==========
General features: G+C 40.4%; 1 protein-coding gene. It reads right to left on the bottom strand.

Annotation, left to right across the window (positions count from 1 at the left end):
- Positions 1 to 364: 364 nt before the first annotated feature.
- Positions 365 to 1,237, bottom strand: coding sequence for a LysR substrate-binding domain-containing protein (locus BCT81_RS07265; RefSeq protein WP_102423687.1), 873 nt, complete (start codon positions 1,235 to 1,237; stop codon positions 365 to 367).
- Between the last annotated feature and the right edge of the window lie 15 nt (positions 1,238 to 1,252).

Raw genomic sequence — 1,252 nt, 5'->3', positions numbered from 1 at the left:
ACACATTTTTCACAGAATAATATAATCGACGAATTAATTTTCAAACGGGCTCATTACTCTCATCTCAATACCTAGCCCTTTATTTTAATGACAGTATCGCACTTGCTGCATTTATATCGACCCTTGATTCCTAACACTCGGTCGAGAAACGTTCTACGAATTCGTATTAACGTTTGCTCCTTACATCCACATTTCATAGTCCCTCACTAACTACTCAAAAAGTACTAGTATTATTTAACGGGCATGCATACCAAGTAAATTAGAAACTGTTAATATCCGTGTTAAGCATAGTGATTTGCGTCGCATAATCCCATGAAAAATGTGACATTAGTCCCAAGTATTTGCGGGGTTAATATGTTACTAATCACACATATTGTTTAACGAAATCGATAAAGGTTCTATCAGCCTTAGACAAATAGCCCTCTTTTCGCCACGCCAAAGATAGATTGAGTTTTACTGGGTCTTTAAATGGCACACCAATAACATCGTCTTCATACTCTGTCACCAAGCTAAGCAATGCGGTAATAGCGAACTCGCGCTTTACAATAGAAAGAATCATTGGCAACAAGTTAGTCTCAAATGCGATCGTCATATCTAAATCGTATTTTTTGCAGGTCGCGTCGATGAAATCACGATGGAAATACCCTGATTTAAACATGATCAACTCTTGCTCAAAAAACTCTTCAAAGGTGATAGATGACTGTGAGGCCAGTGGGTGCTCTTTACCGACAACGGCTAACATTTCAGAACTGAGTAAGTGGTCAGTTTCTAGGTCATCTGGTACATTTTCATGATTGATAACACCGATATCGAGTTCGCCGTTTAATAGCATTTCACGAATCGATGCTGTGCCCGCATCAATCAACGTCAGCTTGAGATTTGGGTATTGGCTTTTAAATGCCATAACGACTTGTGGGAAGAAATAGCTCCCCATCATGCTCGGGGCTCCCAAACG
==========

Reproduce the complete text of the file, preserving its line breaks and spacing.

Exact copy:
General features: G+C 40.4%; 1 protein-coding gene. It reads right to left on the bottom strand.

Annotation, left to right across the window (positions count from 1 at the left end):
- Positions 1 to 364: 364 nt before the first annotated feature.
- Positions 365 to 1,237, bottom strand: coding sequence for a LysR substrate-binding domain-containing protein (locus BCT81_RS07265; RefSeq protein WP_102423687.1), 873 nt, complete (start codon positions 1,235 to 1,237; stop codon positions 365 to 367).
- Between the last annotated feature and the right edge of the window lie 15 nt (positions 1,238 to 1,252).

Raw genomic sequence — 1,252 nt, 5'->3', positions numbered from 1 at the left:
ACACATTTTTCACAGAATAATATAATCGACGAATTAATTTTCAAACGGGCTCATTACTCTCATCTCAATACCTAGCCCTTTATTTTAATGACAGTATCGCACTTGCTGCATTTATATCGACCCTTGATTCCTAACACTCGGTCGAGAAACGTTCTACGAATTCGTATTAACGTTTGCTCCTTACATCCACATTTCATAGTCCCTCACTAACTACTCAAAAAGTACTAGTATTATTTAACGGGCATGCATACCAAGTAAATTAGAAACTGTTAATATCCGTGTTAAGCATAGTGATTTGCGTCGCATAATCCCATGAAAAATGTGACATTAGTCCCAAGTATTTGCGGGGTTAATATGTTACTAATCACACATATTGTTTAACGAAATCGATAAAGGTTCTATCAGCCTTAGACAAATAGCCCTCTTTTCGCCACGCCAAAGATAGATTGAGTTTTACTGGGTCTTTAAATGGCACACCAATAACATCGTCTTCATACTCTGTCACCAAGCTAAGCAATGCGGTAATAGCGAACTCGCGCTTTACAATAGAAAGAATCATTGGCAACAAGTTAGTCTCAAATGCGATCGTCATATCTAAATCGTATTTTTTGCAGGTCGCGTCGATGAAATCACGATGGAAATACCCTGATTTAAACATGATCAACTCTTGCTCAAAAAACTCTTCAAAGGTGATAGATGACTGTGAGGCCAGTGGGTGCTCTTTACCGACAACGGCTAACATTTCAGAACTGAGTAAGTGGTCAGTTTCTAGGTCATCTGGTACATTTTCATGATTGATAACACCGATATCGAGTTCGCCGTTTAATAGCATTTCACGAATCGATGCTGTGCCCGCATCAATCAACGTCAGCTTGAGATTTGGGTATTGGCTTTTAAATGCCATAACGACTTGTGGGAAGAAATAGCTCCCCATCATGCTCGGGGCTCCCAAACG